Unfortunately, global disparities in access to diagnostic microbiology and antimicrobial agents have led to several challenges with antibiotic use in cancer patients. In lower-resource settings, although diagnostic capacity for HIV, tuberculosis and malaria have been integrated into the respective control programs for these disease groups, anecdotal data suggests that these diagnostics are not consistently available in the management of cancer patients to either identify sources of infection or the infecting microbe. Patients are often treated empirically with antibiotics, which may or may not be adequate in the absence of microbial surveillance and this can contribute to antimicrobial resistance (AMR). In high-resource settings, practices may vary, but in immunocompromised patients, repeat and prolonged use of very broad-spectrum antibiotics in the setting of multiple infectious complications may also give rise to drug-resistant organisms. Such is the case with invasive fungal infections where drug-resistant organisms in patients with hematologic malignancies have been driven in part by the prevalent use of prophylactic and empirical antifungal treatment6. Several institutions have employed antimicrobial stewardship programs to promote appropriate use of antibiotics to improve treatment outcomes and minimize inappropriate and overuse that promotes the selection of multi-drug resistant organisms.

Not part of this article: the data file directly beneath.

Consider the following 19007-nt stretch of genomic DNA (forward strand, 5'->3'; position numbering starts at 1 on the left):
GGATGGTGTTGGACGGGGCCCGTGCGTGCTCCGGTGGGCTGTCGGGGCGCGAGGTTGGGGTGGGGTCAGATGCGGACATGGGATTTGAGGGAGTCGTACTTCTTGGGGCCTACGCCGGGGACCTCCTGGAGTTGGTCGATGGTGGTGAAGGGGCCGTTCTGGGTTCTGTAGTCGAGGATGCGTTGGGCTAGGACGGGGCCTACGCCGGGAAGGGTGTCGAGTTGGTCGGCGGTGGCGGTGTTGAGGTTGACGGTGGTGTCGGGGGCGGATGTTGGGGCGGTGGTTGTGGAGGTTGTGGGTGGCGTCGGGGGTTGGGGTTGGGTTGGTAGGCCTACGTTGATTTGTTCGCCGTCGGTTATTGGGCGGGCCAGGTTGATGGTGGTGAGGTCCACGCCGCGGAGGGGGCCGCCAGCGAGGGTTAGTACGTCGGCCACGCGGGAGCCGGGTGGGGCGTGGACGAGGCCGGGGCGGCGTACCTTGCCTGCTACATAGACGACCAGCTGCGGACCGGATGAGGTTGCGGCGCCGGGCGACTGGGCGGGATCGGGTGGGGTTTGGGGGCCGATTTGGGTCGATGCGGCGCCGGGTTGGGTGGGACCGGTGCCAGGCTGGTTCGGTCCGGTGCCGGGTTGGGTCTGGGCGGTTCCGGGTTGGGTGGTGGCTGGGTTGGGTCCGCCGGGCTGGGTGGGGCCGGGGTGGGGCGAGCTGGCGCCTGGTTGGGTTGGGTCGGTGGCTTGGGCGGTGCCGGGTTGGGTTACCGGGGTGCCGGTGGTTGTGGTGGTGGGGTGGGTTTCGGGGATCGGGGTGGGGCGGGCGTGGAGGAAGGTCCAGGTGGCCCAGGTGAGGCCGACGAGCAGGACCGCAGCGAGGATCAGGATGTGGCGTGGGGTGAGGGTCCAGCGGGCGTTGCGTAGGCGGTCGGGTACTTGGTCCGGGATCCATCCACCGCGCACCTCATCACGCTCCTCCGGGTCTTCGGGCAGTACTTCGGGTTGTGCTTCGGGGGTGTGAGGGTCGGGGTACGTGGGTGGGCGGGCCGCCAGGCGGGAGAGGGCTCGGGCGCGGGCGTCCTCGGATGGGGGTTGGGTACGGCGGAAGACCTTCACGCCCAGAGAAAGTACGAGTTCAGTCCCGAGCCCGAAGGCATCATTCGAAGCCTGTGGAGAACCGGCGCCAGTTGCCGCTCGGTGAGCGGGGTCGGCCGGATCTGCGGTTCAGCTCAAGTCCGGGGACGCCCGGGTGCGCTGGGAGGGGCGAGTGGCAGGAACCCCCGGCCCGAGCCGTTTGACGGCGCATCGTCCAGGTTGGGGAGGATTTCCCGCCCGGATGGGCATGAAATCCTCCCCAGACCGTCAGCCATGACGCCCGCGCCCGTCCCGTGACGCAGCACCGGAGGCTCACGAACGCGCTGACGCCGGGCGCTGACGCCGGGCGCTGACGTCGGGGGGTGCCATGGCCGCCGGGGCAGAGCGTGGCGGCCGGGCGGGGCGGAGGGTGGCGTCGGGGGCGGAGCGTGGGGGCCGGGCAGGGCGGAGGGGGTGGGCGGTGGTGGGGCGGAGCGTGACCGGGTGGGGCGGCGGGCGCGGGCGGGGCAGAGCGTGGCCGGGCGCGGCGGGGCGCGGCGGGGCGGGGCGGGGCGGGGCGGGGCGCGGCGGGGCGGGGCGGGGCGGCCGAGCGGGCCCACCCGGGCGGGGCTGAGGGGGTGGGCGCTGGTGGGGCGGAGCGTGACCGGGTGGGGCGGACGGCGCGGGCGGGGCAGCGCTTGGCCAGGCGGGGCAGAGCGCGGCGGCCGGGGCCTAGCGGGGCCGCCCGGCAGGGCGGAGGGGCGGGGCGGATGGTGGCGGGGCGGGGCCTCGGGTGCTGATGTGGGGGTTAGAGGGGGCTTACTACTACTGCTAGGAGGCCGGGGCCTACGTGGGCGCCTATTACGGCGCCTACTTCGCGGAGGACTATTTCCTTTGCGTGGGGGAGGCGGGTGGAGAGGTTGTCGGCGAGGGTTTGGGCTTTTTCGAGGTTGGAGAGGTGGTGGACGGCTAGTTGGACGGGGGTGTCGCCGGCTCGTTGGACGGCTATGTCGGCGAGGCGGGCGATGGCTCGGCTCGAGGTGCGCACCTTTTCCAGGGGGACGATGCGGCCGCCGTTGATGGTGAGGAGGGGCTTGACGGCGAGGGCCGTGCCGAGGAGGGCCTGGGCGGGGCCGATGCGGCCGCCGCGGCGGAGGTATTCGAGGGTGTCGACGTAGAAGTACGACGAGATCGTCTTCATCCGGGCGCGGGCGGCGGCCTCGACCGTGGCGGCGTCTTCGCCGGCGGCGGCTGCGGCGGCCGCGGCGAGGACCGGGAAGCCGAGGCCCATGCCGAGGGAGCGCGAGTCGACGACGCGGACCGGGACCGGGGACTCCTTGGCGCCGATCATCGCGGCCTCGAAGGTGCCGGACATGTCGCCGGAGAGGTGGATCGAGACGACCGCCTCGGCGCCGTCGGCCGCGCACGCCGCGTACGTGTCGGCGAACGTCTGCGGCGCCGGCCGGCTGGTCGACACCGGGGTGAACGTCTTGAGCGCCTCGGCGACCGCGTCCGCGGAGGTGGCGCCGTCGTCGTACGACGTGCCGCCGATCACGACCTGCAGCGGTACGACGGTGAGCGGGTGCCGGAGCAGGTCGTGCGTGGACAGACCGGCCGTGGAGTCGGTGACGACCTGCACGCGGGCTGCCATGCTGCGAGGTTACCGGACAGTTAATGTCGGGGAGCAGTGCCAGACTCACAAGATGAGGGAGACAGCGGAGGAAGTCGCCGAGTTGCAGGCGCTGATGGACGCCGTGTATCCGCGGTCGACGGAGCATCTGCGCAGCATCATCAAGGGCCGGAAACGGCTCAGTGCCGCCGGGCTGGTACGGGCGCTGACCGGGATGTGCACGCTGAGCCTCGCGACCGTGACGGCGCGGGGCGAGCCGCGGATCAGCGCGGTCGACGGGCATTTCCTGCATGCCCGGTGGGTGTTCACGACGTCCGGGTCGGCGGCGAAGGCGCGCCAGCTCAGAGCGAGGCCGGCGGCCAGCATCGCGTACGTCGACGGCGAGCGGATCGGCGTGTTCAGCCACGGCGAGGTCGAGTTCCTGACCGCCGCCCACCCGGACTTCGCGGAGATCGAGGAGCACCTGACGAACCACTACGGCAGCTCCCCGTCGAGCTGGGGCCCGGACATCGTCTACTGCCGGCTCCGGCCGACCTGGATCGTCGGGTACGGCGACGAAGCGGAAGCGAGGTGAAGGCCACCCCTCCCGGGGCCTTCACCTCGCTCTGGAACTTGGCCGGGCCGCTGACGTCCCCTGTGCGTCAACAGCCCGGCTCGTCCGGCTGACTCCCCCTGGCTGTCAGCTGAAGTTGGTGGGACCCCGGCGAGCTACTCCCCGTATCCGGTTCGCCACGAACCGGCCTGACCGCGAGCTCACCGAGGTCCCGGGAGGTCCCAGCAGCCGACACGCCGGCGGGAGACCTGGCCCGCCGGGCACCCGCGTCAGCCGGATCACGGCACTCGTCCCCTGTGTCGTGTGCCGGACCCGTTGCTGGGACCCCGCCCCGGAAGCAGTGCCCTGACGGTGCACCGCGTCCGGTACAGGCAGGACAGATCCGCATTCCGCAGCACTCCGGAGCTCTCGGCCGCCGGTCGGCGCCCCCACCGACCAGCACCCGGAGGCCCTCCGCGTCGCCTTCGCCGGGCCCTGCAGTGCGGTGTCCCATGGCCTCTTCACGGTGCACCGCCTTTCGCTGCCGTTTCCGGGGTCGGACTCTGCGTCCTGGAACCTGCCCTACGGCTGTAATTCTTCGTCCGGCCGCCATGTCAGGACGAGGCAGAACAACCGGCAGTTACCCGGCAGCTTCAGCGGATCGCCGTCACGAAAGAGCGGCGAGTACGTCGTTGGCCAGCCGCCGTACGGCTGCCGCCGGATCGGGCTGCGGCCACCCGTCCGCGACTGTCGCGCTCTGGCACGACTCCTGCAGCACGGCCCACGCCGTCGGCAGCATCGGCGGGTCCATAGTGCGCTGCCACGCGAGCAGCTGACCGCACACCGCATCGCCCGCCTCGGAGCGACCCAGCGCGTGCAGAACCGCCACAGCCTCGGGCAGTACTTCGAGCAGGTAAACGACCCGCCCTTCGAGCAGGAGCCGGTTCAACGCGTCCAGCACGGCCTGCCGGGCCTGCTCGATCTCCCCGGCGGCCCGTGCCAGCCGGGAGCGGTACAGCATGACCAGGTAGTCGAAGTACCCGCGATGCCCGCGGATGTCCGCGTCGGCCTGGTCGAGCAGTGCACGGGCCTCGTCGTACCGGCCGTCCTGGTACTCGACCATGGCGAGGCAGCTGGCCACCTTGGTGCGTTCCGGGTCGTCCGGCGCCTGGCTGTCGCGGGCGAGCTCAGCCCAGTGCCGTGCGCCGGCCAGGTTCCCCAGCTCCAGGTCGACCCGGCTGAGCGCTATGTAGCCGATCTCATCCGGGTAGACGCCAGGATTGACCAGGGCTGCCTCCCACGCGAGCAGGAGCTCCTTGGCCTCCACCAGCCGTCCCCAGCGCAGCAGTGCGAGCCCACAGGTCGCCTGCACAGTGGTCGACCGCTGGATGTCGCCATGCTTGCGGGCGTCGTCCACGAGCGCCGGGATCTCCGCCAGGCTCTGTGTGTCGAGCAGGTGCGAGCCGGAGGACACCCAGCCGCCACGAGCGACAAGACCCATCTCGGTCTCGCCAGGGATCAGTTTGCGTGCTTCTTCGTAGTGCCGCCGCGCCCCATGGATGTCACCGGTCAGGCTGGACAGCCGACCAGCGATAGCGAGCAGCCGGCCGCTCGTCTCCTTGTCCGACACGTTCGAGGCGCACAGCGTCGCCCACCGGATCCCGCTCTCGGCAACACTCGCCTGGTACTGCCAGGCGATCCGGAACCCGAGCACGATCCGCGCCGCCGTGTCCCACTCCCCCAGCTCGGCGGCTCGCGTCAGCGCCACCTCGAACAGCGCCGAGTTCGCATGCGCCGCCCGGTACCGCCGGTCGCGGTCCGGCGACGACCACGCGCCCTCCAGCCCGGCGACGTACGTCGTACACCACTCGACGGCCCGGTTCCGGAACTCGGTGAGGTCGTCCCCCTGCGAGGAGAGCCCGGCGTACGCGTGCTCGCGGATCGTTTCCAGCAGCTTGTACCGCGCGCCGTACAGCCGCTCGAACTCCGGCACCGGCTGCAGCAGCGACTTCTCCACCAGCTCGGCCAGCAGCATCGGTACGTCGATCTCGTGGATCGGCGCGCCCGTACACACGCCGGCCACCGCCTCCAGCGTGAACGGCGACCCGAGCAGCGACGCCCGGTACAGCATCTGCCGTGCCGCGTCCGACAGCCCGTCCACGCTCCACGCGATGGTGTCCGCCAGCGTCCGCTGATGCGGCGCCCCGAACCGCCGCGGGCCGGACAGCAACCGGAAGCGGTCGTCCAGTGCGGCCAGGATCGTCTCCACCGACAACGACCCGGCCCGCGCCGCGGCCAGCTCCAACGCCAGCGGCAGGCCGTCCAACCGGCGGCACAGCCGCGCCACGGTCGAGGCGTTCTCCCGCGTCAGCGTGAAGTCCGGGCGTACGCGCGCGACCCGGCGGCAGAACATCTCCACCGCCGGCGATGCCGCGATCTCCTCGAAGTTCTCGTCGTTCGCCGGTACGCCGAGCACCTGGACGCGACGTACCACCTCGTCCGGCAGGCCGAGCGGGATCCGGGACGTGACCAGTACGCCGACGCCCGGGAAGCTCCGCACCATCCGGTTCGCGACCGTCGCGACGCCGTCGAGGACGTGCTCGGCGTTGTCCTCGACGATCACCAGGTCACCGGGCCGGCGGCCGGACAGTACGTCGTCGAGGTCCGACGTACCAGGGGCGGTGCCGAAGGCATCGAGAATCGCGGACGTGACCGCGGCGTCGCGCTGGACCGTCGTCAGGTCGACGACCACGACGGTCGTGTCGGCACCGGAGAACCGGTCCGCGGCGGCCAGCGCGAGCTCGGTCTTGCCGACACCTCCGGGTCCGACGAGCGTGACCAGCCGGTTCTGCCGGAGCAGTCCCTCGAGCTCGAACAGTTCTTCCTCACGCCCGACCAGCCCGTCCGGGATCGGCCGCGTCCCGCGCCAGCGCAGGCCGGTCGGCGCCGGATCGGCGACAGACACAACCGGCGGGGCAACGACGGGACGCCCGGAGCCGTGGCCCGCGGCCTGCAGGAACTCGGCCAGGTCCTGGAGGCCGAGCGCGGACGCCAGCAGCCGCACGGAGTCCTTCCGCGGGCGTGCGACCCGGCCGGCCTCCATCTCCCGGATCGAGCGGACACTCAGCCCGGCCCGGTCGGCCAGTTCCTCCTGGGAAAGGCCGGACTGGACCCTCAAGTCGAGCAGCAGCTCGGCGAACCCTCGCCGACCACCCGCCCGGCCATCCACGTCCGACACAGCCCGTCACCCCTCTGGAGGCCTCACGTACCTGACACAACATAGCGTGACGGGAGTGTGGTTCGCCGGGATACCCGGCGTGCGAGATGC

Antimicrobial resistance: a huge concern for cancer patients

The emergence of resistance to antimicrobial agents used to treat infections is a public health problem worldwide, especially as antimicrobial treatment options are becoming limited. This is a huge concern for cancer patients who are more likely to be infected by multidrug-resistant bacteria7. While there is a lack of comparable data on a global scale, several in-country hospital microbial surveillance studies suggest an increase in antibiotic-resistant organisms in cancer patients. In India, for instance, about 73% of patients with blood cancers were colonized with carbapenem-resistant bacteria in the gut8. In Ethiopia, a 2017 study showed that bacterial infections in cancer patients was 19.4%, and multidrug resistance was common9. Data from the SENTRY Antimicrobial surveillance program with sites in the United States, Europe, Latin America, parts of Asia, and the Western Pacific have shown an emerging trend of antifungal drug resistance in Candida bloodstream infections10. These emerging data suggest that key advances in medicines, including the newer immunotherapies for cancer patients, may be undermined by the increasing threat of antibiotic resistance globally.

Addressing AMR in care for cancer patients

The Union for International Cancer Control (UICC) is the oldest and largest cancer-fighting organization globally. Its mission is to unite and support the cancer community in addressing the global cancer burden, promoting equity, and ensuring cancer control remains a global priority. UICC is committed to addressing the threat of AMR in cancer patients and improving cancer care outcomes. In this regard, UICC has convened a task force11 that includes infectious diseases and cancer experts. The task force will showcase current evidence, identify research gaps in knowledge of cancer and AMR, share best practices, and ultimately engage the cancer community to collaborate and bring about policy change on addressing the threat of AMR.